It’s been a while since CMS published a quarterly update. Here is some information about ROC/SOC with guidance about the new CoPs effective January 13, 2018.
IAHHC sent out the following information concerning the OASIS-D data set process:
CMS filed a notice and request for comment on proposed revisions to the OASIS item set. The notice was posted on the Federal Register website March 9 and is scheduled for publication March 12.
CMS is seeking approval from the Office of Management and Budget for January 1, 2019 implementation of OASIS-D. Public comment will be open for 60 days.
CMS has also posted a 2019 OASIS change table online. In the crosswalk, you will see items that are replacing current items as well new items to be added, such as J1900 (Number of Falls since SOC/ROC, whichever is more recent).
The current version of the item set, OASIS-C2, went into effect just last year. The proposed modifications are driven by the IMPACT Act.
A draft of OASIS-D is expected in July and a finalized version is expected as early as November, CMS officials said during the Q&A portion of a February home health, hospice and durable medical equipment (DME) open door forum.
Related link: View the change table here: http://go.cms.gov/2FGdJsL.
Tuesday, January 16, 2018
Part of the National Alzheimer’s and Dementia Resource Center webinar series sponsored by the Administration for Community Living.
Register now for FREE
Includes complimentary CEUs
This web seminar provides an overview of frontotemporal degeneration (FTD) disorders and how they differ from Alzheimer’s disease and other dementias. Attendees will learn the symptoms, approaches to care and importance of support for the family system. An individual living with FTD and his wife will share their experiences and strategies for maintaining quality of life.
- Identify three ways FTD differs from Alzheimer’s disease and other dementias;
- Identify the three main clinical presentations of FTD and their symptoms; and,
- Describe two positive approaches to care in FTD
Source: Frontotemporal Degeneration: The Importance of Knowledge, Advocacy and Support to Advance Quality Care | American Society on Aging
Programs that conduct simulations in nursing education in either service or academia should take a moment to review the objectives of a few of their scenarios. Do the objectives include QSEN competencies? As a reminder, here are the six competencies:
- Patient Centered Care
- Teamwork and Collaboration
- Quality Improvement
- Evidence-Based Practice.
In 2005, the Quality and Safety Education for Nurses (QSEN) initiative was funded by a grant from the Robert Wood Johnson Foundation to improve healthcare education and prevent patient errors. The goal of QSEN is to ensure that all nurses have the knowledge, skills, and attitudes (KSA) necessary to continuously improve the quality and safety of the healthcare systems in which they work. Over a thousand faculty were educated under a “train-the-trainer” model and as word of the competencies spread across the country, QSEN competencies became integrated into undergraduate and postgraduate programs. Eventually QSEN competencies were included in simulation. However, a recent survey study of nursing faculty by Gerry Altmiller (2017) discovered a huge range in the estimate of faculty having received QSEN education (20% to 80%). Reasons for not using QSEN included faculty’s lack of training and lack of knowledge how to integrate simulation. Altmiller concluded that faculty training should be ongoing and that “competencies in nursing education remains varied and inconsistent”.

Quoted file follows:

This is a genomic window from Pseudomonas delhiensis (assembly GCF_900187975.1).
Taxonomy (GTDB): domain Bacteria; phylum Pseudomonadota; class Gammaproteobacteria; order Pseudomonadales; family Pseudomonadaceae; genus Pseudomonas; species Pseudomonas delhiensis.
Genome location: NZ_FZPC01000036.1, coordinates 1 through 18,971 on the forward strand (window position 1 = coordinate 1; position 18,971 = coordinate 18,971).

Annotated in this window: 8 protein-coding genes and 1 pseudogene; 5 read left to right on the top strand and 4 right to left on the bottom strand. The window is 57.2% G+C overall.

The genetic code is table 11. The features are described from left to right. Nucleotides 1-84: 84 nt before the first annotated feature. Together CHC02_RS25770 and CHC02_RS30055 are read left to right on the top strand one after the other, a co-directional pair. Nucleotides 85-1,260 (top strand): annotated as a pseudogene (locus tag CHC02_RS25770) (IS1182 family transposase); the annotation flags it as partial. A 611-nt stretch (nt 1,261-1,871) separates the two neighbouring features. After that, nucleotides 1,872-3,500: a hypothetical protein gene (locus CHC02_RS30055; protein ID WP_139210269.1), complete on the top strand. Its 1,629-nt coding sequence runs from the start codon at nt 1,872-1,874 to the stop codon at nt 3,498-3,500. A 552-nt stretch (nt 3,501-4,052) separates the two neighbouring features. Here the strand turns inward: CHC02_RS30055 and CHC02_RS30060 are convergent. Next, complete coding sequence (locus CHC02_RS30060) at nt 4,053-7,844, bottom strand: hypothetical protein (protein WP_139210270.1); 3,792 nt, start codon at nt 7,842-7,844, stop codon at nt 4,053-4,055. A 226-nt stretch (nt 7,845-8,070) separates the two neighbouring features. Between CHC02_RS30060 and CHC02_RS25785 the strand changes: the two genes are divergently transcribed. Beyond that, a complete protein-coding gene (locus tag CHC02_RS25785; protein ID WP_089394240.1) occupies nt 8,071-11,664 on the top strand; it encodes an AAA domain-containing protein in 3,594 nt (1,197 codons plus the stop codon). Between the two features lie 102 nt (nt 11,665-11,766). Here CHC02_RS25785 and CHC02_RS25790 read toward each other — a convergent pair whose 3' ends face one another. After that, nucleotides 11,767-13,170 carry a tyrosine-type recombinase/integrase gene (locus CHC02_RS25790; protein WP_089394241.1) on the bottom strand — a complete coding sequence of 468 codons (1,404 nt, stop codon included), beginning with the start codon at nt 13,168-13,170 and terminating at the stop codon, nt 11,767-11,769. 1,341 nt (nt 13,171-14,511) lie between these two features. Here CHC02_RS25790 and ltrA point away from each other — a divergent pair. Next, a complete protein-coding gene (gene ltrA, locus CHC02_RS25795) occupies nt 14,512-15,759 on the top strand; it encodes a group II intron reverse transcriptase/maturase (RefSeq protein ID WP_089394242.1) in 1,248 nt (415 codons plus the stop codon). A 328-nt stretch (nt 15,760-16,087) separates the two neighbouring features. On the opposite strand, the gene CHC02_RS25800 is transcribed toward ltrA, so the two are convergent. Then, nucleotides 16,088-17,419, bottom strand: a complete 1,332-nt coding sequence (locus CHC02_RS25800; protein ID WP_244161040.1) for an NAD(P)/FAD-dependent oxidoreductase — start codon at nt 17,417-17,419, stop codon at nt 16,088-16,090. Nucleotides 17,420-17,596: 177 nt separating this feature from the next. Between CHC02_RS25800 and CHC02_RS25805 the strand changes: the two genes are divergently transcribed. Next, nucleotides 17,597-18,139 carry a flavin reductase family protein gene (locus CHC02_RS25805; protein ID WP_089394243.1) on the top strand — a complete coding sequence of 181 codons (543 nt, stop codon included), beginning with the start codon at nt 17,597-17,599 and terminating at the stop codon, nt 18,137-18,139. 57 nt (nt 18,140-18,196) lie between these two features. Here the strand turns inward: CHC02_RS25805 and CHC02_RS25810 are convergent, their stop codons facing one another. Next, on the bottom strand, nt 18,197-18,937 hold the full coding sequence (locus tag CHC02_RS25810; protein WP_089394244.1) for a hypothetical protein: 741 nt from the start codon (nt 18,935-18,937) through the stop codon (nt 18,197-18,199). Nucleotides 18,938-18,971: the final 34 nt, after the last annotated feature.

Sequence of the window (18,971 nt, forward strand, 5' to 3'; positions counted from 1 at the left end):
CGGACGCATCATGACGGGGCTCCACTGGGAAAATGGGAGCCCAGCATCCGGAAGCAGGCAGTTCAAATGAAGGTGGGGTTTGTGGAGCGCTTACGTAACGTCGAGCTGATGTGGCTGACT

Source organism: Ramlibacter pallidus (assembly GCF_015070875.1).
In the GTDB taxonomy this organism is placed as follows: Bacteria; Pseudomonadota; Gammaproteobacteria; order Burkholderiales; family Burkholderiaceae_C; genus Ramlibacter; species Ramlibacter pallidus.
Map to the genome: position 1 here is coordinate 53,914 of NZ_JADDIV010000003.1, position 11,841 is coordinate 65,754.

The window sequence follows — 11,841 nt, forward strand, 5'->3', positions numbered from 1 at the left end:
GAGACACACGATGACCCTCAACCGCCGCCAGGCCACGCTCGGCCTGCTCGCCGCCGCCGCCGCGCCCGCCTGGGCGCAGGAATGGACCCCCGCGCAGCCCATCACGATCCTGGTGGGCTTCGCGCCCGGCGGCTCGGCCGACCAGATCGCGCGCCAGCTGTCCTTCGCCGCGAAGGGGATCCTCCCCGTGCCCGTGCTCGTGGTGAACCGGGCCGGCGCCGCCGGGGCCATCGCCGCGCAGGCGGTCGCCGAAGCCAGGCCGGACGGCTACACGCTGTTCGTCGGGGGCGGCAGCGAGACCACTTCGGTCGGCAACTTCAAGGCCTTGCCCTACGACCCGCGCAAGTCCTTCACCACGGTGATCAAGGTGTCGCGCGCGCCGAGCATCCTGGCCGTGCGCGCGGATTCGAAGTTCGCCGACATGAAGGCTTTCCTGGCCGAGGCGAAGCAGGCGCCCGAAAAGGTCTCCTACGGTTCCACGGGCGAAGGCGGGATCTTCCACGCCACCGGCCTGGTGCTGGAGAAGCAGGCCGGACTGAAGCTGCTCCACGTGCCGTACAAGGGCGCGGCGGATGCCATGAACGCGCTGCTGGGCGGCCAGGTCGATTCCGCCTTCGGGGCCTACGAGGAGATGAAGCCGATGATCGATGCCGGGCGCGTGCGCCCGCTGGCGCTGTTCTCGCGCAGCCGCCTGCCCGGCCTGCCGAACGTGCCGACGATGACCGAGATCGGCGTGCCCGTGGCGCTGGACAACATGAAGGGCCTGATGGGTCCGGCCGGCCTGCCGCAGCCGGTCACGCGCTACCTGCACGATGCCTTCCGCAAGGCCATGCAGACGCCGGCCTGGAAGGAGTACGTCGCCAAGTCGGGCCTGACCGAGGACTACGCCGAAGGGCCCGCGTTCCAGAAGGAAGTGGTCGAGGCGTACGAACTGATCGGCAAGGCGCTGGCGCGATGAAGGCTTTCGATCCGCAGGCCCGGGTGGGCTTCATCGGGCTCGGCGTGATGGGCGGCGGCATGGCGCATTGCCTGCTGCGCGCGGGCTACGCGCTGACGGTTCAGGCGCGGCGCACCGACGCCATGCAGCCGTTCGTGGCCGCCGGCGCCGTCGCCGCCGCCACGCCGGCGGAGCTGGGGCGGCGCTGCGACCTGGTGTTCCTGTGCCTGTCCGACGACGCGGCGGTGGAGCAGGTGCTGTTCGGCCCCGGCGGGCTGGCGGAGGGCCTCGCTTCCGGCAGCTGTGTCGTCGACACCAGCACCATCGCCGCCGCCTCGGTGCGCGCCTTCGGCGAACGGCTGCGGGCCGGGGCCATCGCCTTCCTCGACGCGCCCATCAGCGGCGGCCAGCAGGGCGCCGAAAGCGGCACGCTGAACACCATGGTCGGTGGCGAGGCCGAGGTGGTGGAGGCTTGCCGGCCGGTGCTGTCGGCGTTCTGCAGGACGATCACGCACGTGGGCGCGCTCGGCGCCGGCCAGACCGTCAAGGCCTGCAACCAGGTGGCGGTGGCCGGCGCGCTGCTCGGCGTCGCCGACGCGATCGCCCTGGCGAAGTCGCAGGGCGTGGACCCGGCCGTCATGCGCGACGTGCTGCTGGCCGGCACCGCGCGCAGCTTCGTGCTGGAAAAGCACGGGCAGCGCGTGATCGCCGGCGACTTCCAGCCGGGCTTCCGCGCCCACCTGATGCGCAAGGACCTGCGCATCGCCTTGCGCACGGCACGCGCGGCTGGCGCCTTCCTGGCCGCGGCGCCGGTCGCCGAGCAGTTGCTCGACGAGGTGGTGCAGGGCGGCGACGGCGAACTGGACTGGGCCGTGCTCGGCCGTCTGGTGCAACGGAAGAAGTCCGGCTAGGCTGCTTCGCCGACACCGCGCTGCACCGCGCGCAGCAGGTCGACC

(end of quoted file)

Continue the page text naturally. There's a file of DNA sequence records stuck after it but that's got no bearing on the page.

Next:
Incorporation of QSEN competencies into simulation provide a significant opportunity to improve patient safety outcomes. The QSEN website has a ton of useful information, especially through the resources tab. Your program can access the QSEN faculty training for free for 3 months, as well as take advantage of the other resources such as examples of simulations and implementation strategies. A simple search for “simulation” on the website will help you find teaching strategies involving the methodology. Hint: Select “older posts” to find other QSEN sim posts!
Celeste M. Alfes published a very helpful article on the QSEN website entitled “ Developing A QSEN Competency Checklist for Simulation Experiences”. The article includes free checklists for including QSEN competencies, learning objectives, competency checklists and evaluations in simulation scenarios.
Source: QSEN-Related Simulation Objectives are a Key to Improving Patient Care | Healthy Simulation